Tax-exempt 529 plans provide Americans with a powerful educational savings vehicle—perhaps someone should tell them.

A recent study by St. Louis-based Edward Jones found that, as in recent years, most Americans have no idea what a 529 plan is. Even more disturbing, awareness of 529 plans seems to be decreasing.

In its fifth annual 529 Plan Awareness Survey, Edward Jones found that 72 percent of Americans don’t know what a 529 plan is, compared to 66 percent in 2015.

Awareness of 529 plans is down from the inaugural survey in 2012, when 37 percent of respondents could correctly identify the plans.

"The cost of education remains a top concern for many Americans, and yet the downward trend in 529 awareness persists year over year," said Steve Seifert, principal at Edward Jones, in a released statement. “We must continue to teach individuals and families about the investments, like 529 college savings plans, that offer attractive and practical ways to save for future college expenses."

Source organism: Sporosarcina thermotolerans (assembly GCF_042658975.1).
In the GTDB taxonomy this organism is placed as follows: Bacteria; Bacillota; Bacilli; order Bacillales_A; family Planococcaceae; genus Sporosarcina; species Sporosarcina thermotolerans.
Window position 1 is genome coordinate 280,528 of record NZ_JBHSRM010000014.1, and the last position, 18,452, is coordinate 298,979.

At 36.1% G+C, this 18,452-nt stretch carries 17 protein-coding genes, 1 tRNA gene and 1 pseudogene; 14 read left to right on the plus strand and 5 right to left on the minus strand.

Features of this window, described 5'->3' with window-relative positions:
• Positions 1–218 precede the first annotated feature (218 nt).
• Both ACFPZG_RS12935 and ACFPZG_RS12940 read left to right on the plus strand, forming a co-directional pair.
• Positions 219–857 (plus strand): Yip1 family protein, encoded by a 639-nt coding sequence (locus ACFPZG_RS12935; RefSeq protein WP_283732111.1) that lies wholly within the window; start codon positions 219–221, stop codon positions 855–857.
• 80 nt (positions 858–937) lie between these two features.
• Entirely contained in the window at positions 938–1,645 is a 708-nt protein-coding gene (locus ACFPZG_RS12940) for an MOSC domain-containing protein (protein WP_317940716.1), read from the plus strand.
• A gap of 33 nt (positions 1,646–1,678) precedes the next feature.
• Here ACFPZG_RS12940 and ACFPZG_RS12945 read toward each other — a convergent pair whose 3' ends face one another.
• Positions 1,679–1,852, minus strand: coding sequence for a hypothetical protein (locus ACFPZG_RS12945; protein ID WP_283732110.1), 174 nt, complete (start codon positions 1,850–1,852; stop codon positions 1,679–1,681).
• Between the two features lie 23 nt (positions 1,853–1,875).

529 plans were first offered to Americans in 1996 as a way to invest for their childrens’ education without them losing eligibility for financial aid.

The wealthy appear to be more aware of 529 plans. While 46 percent of respondents with household incomes of $100,000 or more correctly identified 529 plans, only 18 percent of those making less than $35,000 could do the same.

Broken down by age, Generation X respondents were more likely to be aware of 529 plans, with 35 percent able to correctly identify them. Only 24 percent of millennials could identify the plans.

Respondents with children were also more likely to successfully identify 529 plans than those without children, 32 percent versus 26 percent.

Most respondents, 88 percent, believed that a college degree is important for future employment. When asked if it was likely they would participate in a 529 plan, the majority, 86 percent, said yes.